3. At the Last Supper, Jesus prayed for his disciples "that they all might be one as you Father are in me and I in you" (Jn 17,20-21). Unity is the "treasure" that he gave them. It is a treasure that presents two characteristics. On the one hand, unity expresses fidelity to the Gospel, and, on the other, as the Lord himself stated, it is a condition that all might believe that he is the one sent by the Father. For this reason, the unity of the Christian community is oriented to the evangelization of all peoples.

Despite the sublimity and greatness of this gift, human weakness has brought about its incomplete acceptance and appreciation. In the past, the relations between Christians have at times been characterized by opposition, and even at times, by mutual hatred. As the Second Vatican Council rightly recalled, all that is a "stumbling block" for the world and "damage" for the preaching of the Gospel (cf. Unitatis redintegratio, n. 1).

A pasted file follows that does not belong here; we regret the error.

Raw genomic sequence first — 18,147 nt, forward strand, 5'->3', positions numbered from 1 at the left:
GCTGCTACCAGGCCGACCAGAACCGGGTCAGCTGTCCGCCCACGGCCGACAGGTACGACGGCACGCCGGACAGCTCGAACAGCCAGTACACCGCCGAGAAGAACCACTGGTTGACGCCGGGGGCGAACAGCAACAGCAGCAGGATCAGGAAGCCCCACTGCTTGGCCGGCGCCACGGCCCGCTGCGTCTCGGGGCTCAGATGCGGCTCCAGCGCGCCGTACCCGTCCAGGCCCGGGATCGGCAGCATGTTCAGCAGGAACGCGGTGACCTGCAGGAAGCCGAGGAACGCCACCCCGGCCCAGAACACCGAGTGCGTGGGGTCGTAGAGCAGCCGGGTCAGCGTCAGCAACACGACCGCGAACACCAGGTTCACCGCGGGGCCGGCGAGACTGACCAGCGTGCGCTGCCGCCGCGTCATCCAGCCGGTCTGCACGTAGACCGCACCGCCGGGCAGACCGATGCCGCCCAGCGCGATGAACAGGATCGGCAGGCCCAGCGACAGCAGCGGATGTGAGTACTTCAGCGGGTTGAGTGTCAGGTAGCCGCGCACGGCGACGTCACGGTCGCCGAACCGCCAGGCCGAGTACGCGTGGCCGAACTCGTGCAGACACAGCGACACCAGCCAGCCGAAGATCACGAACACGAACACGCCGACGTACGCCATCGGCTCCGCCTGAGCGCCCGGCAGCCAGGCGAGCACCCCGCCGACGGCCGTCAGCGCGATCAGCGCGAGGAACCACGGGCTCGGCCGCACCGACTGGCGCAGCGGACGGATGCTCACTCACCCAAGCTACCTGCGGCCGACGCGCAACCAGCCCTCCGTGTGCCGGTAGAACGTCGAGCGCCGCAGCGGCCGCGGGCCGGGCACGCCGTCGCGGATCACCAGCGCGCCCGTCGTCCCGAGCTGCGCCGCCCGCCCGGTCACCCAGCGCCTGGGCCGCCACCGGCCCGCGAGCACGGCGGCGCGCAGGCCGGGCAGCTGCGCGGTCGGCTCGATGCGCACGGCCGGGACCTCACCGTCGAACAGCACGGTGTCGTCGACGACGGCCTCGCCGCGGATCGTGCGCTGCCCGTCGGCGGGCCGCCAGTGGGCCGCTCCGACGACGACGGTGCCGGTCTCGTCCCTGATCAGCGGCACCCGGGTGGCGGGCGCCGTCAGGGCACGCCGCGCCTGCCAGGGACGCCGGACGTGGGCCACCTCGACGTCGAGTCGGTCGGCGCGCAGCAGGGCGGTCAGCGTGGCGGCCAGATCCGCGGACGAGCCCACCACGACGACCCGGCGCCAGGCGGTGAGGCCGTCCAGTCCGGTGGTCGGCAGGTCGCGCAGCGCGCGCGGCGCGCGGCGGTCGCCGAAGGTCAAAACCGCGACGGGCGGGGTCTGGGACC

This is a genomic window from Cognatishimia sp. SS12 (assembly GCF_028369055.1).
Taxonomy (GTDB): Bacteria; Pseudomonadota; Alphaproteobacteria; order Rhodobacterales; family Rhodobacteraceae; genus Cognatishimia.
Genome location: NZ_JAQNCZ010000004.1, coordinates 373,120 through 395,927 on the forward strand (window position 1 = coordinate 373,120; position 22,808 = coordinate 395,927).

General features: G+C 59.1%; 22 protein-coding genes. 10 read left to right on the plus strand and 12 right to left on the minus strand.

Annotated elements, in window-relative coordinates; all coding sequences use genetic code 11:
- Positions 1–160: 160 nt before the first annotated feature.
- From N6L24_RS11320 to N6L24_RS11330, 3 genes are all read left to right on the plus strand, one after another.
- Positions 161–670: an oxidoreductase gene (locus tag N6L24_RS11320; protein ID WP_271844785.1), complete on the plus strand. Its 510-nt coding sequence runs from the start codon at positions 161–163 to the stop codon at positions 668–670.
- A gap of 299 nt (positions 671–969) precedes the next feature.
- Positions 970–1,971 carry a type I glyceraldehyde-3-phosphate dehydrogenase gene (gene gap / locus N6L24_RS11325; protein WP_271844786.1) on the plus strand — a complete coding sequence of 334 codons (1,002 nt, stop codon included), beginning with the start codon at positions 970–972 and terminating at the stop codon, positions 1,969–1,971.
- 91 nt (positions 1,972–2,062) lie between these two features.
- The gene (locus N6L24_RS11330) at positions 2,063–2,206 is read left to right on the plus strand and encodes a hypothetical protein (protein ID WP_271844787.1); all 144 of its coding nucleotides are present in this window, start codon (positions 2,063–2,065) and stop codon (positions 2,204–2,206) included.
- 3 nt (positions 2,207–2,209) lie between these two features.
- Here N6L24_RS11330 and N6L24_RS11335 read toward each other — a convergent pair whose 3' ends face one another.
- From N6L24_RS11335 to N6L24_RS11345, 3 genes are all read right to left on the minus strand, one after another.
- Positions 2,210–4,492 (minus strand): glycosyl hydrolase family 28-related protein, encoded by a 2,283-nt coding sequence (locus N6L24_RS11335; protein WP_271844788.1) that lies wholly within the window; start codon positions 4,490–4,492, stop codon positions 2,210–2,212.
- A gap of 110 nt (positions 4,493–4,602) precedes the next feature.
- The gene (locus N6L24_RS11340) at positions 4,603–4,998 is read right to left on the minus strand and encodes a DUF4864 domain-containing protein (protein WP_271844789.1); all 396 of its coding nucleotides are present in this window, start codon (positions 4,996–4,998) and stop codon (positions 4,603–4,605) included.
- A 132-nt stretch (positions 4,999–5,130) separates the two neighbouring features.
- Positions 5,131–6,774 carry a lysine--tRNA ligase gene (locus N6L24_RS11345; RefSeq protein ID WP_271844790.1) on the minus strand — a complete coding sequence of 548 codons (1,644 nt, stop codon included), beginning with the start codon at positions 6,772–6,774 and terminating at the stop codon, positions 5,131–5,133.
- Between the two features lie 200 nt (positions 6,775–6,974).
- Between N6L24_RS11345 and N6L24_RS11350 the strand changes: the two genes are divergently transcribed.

4. Yes, the gift of unity is contained in "vessels of clay" that can break and for this reason demand the greatest care. It is necessary to cultivate among Christians a love that is dedicated to overcoming the differences; it is necessary to make the effort to overcome every barrier with unceasing prayer, with persevering dialogue, and with fraternal and concrete cooperation in helping the poorest and the neediest.

The strong yearning for unity must never be wanting in the daily life of the Churches and ecclesial communities nor in the life of the faithful. From this perspective, I thought it useful to suggest a joint reflection on the ministry of the Bishop of Rome, established as "perpetual and visible principle and foundation of unity" (Lumen gentium, n. 23) in order "to find a way of exercising the primacy which, while in no way renouncing what is essential to its mission, is nonetheless open to a new situation" (Ut unum sint, n. 95). May the Holy Spirit enlighten the pastors and theologians of our Churches in this patient and certainly profitable dialogue.